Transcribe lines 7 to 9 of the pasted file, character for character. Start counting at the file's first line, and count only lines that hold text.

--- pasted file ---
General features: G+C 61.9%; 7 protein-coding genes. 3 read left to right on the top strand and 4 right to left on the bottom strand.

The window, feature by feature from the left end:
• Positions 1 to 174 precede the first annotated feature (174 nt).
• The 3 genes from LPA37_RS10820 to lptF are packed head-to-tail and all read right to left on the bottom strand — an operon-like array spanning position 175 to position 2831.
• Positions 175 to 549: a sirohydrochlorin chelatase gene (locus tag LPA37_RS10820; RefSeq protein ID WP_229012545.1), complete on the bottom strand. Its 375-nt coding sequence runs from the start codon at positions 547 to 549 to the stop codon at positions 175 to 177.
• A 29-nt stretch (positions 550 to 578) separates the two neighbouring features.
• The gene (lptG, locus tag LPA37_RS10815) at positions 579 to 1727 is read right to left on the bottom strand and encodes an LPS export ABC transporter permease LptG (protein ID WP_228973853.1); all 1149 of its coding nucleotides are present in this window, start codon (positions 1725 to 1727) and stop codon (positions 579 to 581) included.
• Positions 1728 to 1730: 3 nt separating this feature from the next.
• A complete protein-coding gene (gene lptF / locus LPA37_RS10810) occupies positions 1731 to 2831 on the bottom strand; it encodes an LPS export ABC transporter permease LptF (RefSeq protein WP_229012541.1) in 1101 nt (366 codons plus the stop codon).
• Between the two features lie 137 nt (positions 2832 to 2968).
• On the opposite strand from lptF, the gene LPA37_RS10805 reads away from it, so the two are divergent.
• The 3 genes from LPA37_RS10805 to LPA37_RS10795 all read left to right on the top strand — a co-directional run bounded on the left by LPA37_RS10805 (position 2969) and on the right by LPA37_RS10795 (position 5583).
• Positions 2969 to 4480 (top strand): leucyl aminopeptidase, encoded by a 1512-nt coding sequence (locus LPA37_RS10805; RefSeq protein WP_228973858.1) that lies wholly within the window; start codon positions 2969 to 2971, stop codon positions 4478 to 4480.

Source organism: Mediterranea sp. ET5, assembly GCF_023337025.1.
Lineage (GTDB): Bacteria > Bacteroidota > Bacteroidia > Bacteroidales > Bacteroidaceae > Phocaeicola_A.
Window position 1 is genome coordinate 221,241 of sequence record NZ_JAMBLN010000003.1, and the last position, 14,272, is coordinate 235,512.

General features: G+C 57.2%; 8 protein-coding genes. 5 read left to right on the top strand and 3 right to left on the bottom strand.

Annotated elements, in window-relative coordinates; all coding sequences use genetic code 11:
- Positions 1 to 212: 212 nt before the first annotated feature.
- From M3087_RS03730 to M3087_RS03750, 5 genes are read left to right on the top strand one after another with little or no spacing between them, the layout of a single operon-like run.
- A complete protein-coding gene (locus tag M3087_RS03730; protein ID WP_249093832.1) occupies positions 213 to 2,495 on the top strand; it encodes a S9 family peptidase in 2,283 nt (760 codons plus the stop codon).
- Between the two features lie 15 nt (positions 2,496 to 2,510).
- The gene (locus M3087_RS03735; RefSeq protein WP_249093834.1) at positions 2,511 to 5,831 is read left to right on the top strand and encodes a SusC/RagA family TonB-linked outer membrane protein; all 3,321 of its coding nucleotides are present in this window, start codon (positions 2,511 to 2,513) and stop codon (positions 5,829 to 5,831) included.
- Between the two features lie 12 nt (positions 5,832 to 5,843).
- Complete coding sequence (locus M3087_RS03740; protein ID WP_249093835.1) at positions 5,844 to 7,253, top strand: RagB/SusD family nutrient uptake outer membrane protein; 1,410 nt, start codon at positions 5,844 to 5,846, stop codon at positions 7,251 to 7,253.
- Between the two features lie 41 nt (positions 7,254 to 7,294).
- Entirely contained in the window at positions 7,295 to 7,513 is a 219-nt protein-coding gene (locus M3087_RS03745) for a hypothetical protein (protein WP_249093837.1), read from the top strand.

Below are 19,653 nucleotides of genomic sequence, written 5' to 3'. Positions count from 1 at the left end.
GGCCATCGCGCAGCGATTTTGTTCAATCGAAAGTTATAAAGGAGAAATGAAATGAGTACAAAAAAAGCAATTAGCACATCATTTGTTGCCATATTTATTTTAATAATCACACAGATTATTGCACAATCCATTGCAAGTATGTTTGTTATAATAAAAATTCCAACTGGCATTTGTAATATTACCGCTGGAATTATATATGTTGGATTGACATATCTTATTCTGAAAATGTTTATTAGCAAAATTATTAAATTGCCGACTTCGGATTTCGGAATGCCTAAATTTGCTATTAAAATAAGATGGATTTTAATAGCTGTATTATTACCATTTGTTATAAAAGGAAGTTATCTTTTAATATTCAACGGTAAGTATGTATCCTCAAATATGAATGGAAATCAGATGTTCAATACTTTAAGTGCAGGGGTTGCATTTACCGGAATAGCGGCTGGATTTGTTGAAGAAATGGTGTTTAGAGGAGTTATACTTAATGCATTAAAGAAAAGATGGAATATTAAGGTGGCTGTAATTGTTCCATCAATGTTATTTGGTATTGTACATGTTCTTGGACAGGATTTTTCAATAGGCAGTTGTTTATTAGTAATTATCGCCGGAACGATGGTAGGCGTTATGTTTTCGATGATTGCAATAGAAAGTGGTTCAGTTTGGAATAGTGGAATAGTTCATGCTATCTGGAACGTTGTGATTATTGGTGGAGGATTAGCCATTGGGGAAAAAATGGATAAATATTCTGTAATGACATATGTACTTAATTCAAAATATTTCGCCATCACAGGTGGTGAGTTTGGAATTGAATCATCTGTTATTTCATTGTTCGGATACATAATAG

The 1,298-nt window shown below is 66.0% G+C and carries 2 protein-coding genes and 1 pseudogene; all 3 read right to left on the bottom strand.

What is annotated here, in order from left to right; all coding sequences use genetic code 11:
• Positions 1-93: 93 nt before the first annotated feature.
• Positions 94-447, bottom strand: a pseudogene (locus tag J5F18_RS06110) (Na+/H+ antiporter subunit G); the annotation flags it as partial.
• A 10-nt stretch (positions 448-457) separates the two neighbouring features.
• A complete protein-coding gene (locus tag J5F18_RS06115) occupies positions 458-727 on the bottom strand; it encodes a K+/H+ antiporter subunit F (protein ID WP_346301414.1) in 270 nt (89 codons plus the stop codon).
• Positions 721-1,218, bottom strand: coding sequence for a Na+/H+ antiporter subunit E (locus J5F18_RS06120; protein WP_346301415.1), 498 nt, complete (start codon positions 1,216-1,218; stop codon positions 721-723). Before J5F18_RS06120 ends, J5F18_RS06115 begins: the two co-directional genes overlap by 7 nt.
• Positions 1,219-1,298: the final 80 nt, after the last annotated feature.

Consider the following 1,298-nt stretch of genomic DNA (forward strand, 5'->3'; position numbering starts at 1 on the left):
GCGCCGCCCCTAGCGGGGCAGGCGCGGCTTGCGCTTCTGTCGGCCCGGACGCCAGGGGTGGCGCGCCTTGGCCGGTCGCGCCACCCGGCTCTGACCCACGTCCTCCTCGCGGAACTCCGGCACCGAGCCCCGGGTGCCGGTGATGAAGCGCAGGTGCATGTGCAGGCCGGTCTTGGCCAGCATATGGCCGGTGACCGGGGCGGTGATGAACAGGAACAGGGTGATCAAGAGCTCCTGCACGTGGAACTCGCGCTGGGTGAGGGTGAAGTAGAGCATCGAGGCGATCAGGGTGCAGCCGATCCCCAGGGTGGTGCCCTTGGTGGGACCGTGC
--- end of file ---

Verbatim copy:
• The gene (lptG, locus tag LPA37_RS10815) at positions 579 to 1727 is read right to left on the bottom strand and encodes an LPS export ABC transporter permease LptG (protein ID WP_228973853.1); all 1149 of its coding nucleotides are present in this window, start codon (positions 1725 to 1727) and stop codon (positions 579 to 581) included.
• Positions 1728 to 1730: 3 nt separating this feature from the next.
• A complete protein-coding gene (gene lptF / locus LPA37_RS10810) occupies positions 1731 to 2831 on the bottom strand; it encodes an LPS export ABC transporter permease LptF (RefSeq protein WP_229012541.1) in 1101 nt (366 codons plus the stop codon).